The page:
The only comment Yolanda made about handling my duties was suggesting maybe another word than “rock” was appropriate. But, after another year, she retracted since my clients mostly loved my work and style telling me, “Just keep doing what you are doing and be yourself. That seems to work quite well.”

It was a big moment, for being told professionally to be yourself, was not something I have ever been used to hearing in any environ.

I have thought about that incidentt in concert with the stupid and incessant discussions (nee arguments) on this site about what RockRemnants is about.

It is clear to me that in Steve’s view, we should only be writing around Rock’n’Roll for as he points out, that is in the name of the site.

But, aside from that being boring, not to mention smacking the face of Aristotle, our first literary critic, who said writing should “teach and delight,” Steve’s provincial view of the term as it applies is just a bunch of crap.

For one thing, we all have views and the site is for fun, so suggesting some category of music or art shouldn’t be included is specious. If all he wants to write about is the Germs, fine. Boring, yeah, but again, if that is what he likes, who am I to call him “an idiot” or suggest he “ramble incoherently?”

But, to me, as I have stated repeatedly, Rock’n’Roll is about attitude and the music is simply a subset of that mindset, irrespective of whether Allan Freed named the shit before he saw Elvis swing his hips or not.

For sure Rock’n’Roll is in the first licks of Johnny B. Goode, but it also lies within the words of Howard Beale (Peter Finch in Network) when he screams “I’m mad as hell and I’m not gonna take it anymore.” Rock’n’Roll is in the soul of any teenager who ever sneaked out of the house in the middle of the night to meet a lover in secret, or see a forbidden band, or ride fast in cars with one’s mates. And, like it or not, it is within Johnny Paychecks words when he said “take this job and shove it.”

So, for fun, here are some things that define Rock’n’Roll as far as I see it.

  • Muhammed Ali’s poetry and left hook.
  • James Dean’s smile.
  • Johnny Rotten’s sneer.
  • The Doors saying fuck you to Ed Sullivan with Jim Morrison screaming “girl we couldn’t get much higher” rather than the “much better” Sullivan insisted upon.
  • Mick and Keith’s on-stage interplay.
  • Joni Mitchell refusing to sell her song rights for commercial use.
  • Prince refusing to allow Itunes and Spotify stream his songs.
  • Marilyn Monroe’s voice.
  • Raj Davis’s homer to tie the 2016 World Series, and Ben Zobrist’s tenth inning double to tie it back up.
  • The wings at Virgil’s.

I could list more, but I think I make my point, and well, this is how I will continue writing and supporting the site because to me, Rock’n’Roll is indeed a music genre, but it is also part of a musical bigger whole, and music is one of the arts–like movies and painting and writing and all the other slices of imagination–the Muses ruled over.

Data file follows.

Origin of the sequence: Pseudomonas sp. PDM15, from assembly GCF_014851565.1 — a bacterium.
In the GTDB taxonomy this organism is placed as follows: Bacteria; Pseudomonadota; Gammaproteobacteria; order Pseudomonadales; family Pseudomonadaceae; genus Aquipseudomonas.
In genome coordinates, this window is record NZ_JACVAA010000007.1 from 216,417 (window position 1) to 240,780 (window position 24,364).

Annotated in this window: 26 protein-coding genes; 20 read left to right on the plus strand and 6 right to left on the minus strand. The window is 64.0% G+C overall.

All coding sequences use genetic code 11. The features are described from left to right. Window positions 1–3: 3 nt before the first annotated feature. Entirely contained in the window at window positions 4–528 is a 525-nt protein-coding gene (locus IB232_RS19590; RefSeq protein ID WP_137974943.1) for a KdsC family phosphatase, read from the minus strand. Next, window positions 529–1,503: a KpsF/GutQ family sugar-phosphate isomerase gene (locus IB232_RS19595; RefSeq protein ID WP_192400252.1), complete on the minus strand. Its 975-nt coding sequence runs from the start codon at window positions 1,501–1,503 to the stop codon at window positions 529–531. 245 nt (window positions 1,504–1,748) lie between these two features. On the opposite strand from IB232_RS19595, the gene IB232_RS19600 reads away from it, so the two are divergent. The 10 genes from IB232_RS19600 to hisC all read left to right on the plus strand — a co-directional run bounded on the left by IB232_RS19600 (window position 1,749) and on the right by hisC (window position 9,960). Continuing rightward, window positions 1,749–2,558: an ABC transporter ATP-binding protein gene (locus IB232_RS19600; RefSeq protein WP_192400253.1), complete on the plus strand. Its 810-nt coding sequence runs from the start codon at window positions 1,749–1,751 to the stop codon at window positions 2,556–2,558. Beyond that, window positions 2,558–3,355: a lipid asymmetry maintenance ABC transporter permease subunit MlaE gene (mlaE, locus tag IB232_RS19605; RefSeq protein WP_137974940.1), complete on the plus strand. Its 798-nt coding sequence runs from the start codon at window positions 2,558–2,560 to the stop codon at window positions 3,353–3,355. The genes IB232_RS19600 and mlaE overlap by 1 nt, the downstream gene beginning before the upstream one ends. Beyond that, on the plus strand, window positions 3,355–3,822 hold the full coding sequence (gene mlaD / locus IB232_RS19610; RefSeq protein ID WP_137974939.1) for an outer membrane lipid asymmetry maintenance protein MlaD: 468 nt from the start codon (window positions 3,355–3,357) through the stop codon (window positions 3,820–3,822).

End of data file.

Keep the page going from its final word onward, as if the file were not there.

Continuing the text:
To make one more point, if by having the name RockRemnants we are supposed to be limited to just Steve’s definition of the words and art form, then I suppose “all men are created equal” should only be applied to rich white landowning men, right?

And, if this song by Gabby Pahinui doesn’t kill you and tell you Rock is in everything, well, I feel sorry for your parochial existence.




Song of the Week – Heavenly Pop Hit, The Chills


This week we have a guest contributor, Barry Stelboum. He’s had a life-long love affair with music of all kinds and did a stint as a music journalist writing for Spin and other entertainment publications. He is an accomplished photographer and aspiring filmmaker. He is currently the drummer and sometime bass player for the Brooklyn based band called The Occasionalists (with my cousin Mark V.) that specializes in live karaoke performances. When he’s not indulging in his creative outlets, he heads up the Legal Department for a big New York ad agency.

Back in the day, I’d often wander into Sounds, a now sadly departed used record store on St. Marks Place in the East Village. I used to spend hours in the store looking for obscure gems and cheap .99 cent cut-outs on which I’d take chance. One day in 1990, I saw this album featuring a cover with a beautifully eerie photo of a huge jellyfish. The record was called Submarine Bells by a band called The Chills, about whom I knew nothing. There was something about the whole package that made me think that there was going to be something interesting inside. So, I dropped my hard earned $2.99 to see if I’d be right. In short, it was love at first sound.

The album’s opening track is this week’s Song of the Week, “Heavenly Pop Hit.”